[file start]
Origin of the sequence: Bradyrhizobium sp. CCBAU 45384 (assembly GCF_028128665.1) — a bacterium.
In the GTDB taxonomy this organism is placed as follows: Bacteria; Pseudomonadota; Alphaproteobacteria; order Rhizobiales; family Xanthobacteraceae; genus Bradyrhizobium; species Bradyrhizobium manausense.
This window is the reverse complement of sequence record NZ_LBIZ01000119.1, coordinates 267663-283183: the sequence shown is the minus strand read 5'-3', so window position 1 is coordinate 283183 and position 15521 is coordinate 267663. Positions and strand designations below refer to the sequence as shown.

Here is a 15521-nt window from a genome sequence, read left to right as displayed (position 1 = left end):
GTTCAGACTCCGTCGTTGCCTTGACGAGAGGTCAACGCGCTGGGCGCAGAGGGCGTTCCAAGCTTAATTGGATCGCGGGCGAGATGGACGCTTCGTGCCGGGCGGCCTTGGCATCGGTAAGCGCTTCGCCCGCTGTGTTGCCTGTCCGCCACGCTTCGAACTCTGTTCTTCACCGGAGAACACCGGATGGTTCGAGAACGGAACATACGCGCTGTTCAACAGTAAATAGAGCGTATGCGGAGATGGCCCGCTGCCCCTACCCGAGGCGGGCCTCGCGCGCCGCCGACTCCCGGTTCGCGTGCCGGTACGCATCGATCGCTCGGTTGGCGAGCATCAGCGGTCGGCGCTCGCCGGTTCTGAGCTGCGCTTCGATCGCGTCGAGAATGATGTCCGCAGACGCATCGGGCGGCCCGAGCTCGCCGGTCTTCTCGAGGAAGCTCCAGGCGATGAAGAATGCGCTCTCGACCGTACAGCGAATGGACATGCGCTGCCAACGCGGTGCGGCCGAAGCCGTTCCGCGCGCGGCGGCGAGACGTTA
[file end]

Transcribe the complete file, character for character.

Origin of the sequence: Bradyrhizobium sp. CCBAU 45384 (assembly GCF_028128665.1) — a bacterium.
In the GTDB taxonomy this organism is placed as follows: Bacteria; Pseudomonadota; Alphaproteobacteria; order Rhizobiales; family Xanthobacteraceae; genus Bradyrhizobium; species Bradyrhizobium manausense.
This window is the reverse complement of sequence record NZ_LBIZ01000119.1, coordinates 267663-283183: the sequence shown is the minus strand read 5'-3', so window position 1 is coordinate 283183 and position 15521 is coordinate 267663. Positions and strand designations below refer to the sequence as shown.

Here is a 15521-nt window from a genome sequence, read left to right as displayed (position 1 = left end):
GTTCAGACTCCGTCGTTGCCTTGACGAGAGGTCAACGCGCTGGGCGCAGAGGGCGTTCCAAGCTTAATTGGATCGCGGGCGAGATGGACGCTTCGTGCCGGGCGGCCTTGGCATCGGTAAGCGCTTCGCCCGCTGTGTTGCCTGTCCGCCACGCTTCGAACTCTGTTCTTCACCGGAGAACACCGGATGGTTCGAGAACGGAACATACGCGCTGTTCAACAGTAAATAGAGCGTATGCGGAGATGGCCCGCTGCCCCTACCCGAGGCGGGCCTCGCGCGCCGCCGACTCCCGGTTCGCGTGCCGGTACGCATCGATCGCTCGGTTGGCGAGCATCAGCGGTCGGCGCTCGCCGGTTCTGAGCTGCGCTTCGATCGCGTCGAGAATGATGTCCGCAGACGCATCGGGCGGCCCGAGCTCGCCGGTCTTCTCGAGGAAGCTCCAGGCGATGAAGAATGCGCTCTCGACCGTACAGCGAATGGACATGCGCTGCCAACGCGGTGCGGCCGAAGCCGTTCCGCGCGCGGCGGCGAGACGTTA